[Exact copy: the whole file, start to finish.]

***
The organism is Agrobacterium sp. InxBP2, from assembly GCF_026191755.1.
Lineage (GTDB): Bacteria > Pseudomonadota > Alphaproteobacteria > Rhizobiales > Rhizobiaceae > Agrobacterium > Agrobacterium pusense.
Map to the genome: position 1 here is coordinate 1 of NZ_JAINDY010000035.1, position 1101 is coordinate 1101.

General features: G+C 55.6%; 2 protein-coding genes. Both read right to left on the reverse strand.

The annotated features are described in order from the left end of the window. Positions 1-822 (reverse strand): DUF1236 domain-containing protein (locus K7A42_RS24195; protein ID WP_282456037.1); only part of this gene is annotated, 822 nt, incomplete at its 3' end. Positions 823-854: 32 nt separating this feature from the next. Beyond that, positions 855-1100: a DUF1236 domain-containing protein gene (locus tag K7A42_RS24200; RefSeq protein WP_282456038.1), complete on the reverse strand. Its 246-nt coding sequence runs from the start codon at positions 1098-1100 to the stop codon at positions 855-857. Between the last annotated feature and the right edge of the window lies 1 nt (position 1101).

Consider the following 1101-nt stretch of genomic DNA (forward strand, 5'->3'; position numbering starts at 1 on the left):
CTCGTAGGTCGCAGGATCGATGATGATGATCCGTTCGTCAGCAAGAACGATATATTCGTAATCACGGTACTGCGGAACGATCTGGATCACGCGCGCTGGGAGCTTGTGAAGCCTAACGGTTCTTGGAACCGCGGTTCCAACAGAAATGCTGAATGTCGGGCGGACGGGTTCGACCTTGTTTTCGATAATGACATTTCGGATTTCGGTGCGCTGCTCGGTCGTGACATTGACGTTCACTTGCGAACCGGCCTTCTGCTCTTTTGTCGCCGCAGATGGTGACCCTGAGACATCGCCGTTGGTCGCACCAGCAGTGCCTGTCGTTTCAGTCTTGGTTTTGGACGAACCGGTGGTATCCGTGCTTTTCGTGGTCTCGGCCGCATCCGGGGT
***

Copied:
The organism is Agrobacterium sp. InxBP2, from assembly GCF_026191755.1.
Lineage (GTDB): Bacteria > Pseudomonadota > Alphaproteobacteria > Rhizobiales > Rhizobiaceae > Agrobacterium > Agrobacterium pusense.
Map to the genome: position 1 here is coordinate 1 of NZ_JAINDY010000035.1, position 1101 is coordinate 1101.

General features: G+C 55.6%; 2 protein-coding genes. Both read right to left on the reverse strand.

The annotated features are described in order from the left end of the window. Positions 1-822 (reverse strand): DUF1236 domain-containing protein (locus K7A42_RS24195; protein ID WP_282456037.1); only part of this gene is annotated, 822 nt, incomplete at its 3' end. Positions 823-854: 32 nt separating this feature from the next. Beyond that, positions 855-1100: a DUF1236 domain-containing protein gene (locus tag K7A42_RS24200; RefSeq protein WP_282456038.1), complete on the reverse strand. Its 246-nt coding sequence runs from the start codon at positions 1098-1100 to the stop codon at positions 855-857. Between the last annotated feature and the right edge of the window lies 1 nt (position 1101).

Consider the following 1101-nt stretch of genomic DNA (forward strand, 5'->3'; position numbering starts at 1 on the left):
CTCGTAGGTCGCAGGATCGATGATGATGATCCGTTCGTCAGCAAGAACGATATATTCGTAATCACGGTACTGCGGAACGATCTGGATCACGCGCGCTGGGAGCTTGTGAAGCCTAACGGTTCTTGGAACCGCGGTTCCAACAGAAATGCTGAATGTCGGGCGGACGGGTTCGACCTTGTTTTCGATAATGACATTTCGGATTTCGGTGCGCTGCTCGGTCGTGACATTGACGTTCACTTGCGAACCGGCCTTCTGCTCTTTTGTCGCCGCAGATGGTGACCCTGAGACATCGCCGTTGGTCGCACCAGCAGTGCCTGTCGTTTCAGTCTTGGTTTTGGACGAACCGGTGGTATCCGTGCTTTTCGTGGTCTCGGCCGCATCCGGGGT